They have been given more time to present a stronger case.

The question needs to be asked, if more retail and hospitality outlets remain open on Sundays and public holidays and new ones open, where will the extra custom come from? From their competitors? Will hundreds of thousands more people will be flocking to retail stores or fast food outlets.

In economic terms, hundreds of thousands of workers will, to use the Commission’s own words, be experiencing “hardship” with up to $6,000 or more a year less in their pockets to spend.

These are the lowest income recipients who spend every cent they earn, who resort to mounting credit card debt to daily expenses and emergencies. At best existing workers will be forced to work longer hours or find a second job just to tread water.


Even if in the short term some additional jobs are created, as the cuts take their toll on consumption they will have a contractionary effect on the economy. The economy is already flat and showing all the classic signs of heading into another recession.

The profit gains will prove to be short-lived.

Capital investment is stagnating, investor confidence is low, as is consumer confidence. Families are loaded with massive debts and the cost of housing, education and health is rising.

Employer bodies have been demanding the abolition of penalty rates for years – some seeking a gradual phasing out, others pushing to strike them out in one deadly blow. The Commission has taken the gradual approach.

What lies ahead

The Commission has floated the idea of replacing penalty rates with a “flat” or what it calls “loaded” wage rate.

The FWC noted that some businesses in the hospitality and retail sectors already provide “flat” (or loaded) rates of pay, ostensibly to simplify their payroll process. It said that many of them “underestimate the additional premium (or loading) required in order to compensate employees for the loss of penalty rates, resulting in non-compliance.”

Loaded rates are in fact a backdoor path to abolishing penalty rates. In time these rates will be whittled away.

The FWC suggests that “The insertion of ‘loaded rates’ schedules in these modern awards may have a positive effect on award compliance.”

The logic behind this claim is not clear. Penalty rates become invisible, swallowed up in the hourly rate and provide employers with an excellent cover for robbing workers of their entitlements. It would also make it easier for the former penalty rates to be eroded with subsequent wage decisions.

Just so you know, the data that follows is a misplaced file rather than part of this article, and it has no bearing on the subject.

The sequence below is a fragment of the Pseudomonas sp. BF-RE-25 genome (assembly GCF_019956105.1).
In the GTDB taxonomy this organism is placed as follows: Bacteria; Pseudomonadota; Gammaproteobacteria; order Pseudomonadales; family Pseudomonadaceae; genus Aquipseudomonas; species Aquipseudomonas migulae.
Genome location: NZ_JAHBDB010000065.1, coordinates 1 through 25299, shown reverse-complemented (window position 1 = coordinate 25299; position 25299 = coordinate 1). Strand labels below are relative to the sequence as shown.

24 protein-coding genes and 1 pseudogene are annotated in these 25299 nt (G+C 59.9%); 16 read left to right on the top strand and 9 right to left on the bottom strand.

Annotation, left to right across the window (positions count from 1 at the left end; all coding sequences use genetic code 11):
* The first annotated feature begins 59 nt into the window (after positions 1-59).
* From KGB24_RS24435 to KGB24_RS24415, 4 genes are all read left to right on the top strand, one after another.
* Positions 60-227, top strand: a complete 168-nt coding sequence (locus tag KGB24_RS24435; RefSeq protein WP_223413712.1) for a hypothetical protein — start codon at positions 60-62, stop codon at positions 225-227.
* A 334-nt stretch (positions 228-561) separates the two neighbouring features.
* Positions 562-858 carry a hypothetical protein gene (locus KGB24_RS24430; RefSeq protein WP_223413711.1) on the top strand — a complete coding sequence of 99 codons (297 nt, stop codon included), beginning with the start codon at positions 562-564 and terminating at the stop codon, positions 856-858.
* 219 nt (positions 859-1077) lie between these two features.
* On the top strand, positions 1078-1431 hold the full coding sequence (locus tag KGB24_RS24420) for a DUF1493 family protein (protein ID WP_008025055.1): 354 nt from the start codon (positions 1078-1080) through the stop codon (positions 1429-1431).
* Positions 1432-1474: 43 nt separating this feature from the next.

But the Commission goes on to suggest they be inserted in awards as if this would protect workers.

Labor leader Bill Shorten also appears to be headed in this direction. Prior to the last elections Labor and the Coalition indicated they would abide by the FWC’s decision if it decided to cut penalty rates.

Since then Shorten has indicated it would legislate but only if the FWC cut penalty rates “without sufficient compensation”. What does Shorten mean by this? Is it a reference to loadings?

The Australian Greens are the only parliamentary party to strongly support the retention of penalty rates at their present level in their present form.

The FWC also raises the idea of a change in terminology from “penalty rates” to “additional remuneration”. That would also cover up the reasons behind the payment and make it easier to whittle away.

“… the way minimum wages get set in this country is through evidence, it’s through the submissions of workers, their representatives and employers,” Shorten said, when indicating he would accept the decision of the FWC before the elections.

This position reflects the ideological shift that has taken place in the leadership of some trade unions – the replacement of class struggle with economic arguments in a court.

Workers do not and cannot hold onto their rights and their wages without struggle. Under capitalism employers never let up in their drive for increasing profits. One of the principal means of increasing profits is by cutting wages which is what the FWC has done. Another is by lengthening the working day.

Up until the mid-1980s, wage and other claims were won through industrial action. Past gains were defended through industrial action. There is only one way to defeat the FWC’s decision and that is through struggle.

It is no coincidence that the most vulnerable, insecure workers have been targeted first in the process of abolishing penalty rates.

The decision is the thin edge of the wedge, with other workers in line for cuts and if the employers get away with those cuts then overtime, night work and other rates will also be in for the chop. It really will be the 24/7 working week the Prime Minister Malcolm Turnbull keeps referring to.

Penalty rates, thanks to Shorten when he was Workplace Relations Minister, are now an integral part of the FWC’s four-yearly review of modern awards.

Fight back

The ACTU has come out opposing the cuts and demanding the Turnbull government legislate to protect them and unions are organising protest actions for March 1.

The Australian Unions Team has launched a petition opposing the cuts.

On Friday the Greens responded with a bill to lock in penalty rates at their 2017 levels. Labor says it will introduce a bill this week to prevent penalty rate cuts that reduce take-home pay. That is not the same as opposing penalty rate cuts. It seems to suggest some form of compensation. Neither bill is likely to be passed.

The only way the cuts can be halted and reversed is through struggle, united struggle with workers and the community coming together. This is a battle for living standards, for a living wage and workers’ rights.

Molina called on all CPA members and supporters to rally alongside workers and their unions in defence of workers’ entitlements.

Sunday penalty rate cuts

Hospitality award

  • Full- & part-time workers 175% −> 150%
  • Casuals: remains unchanged at 175%

Retail award

  • Full- & part-time workers 200% −> 150%
  • Casuals 200% −> 175%

Fast food award

  • Full- & part-time workers 150% −> 125%
  • Casuals 175% −> 150%

Pharmacy award

  • Full- & part-time workers 200% −> 150%
  • Casuals 200% −> 175%

Next article – Closing the Gap report – Six gap targets aren’t on track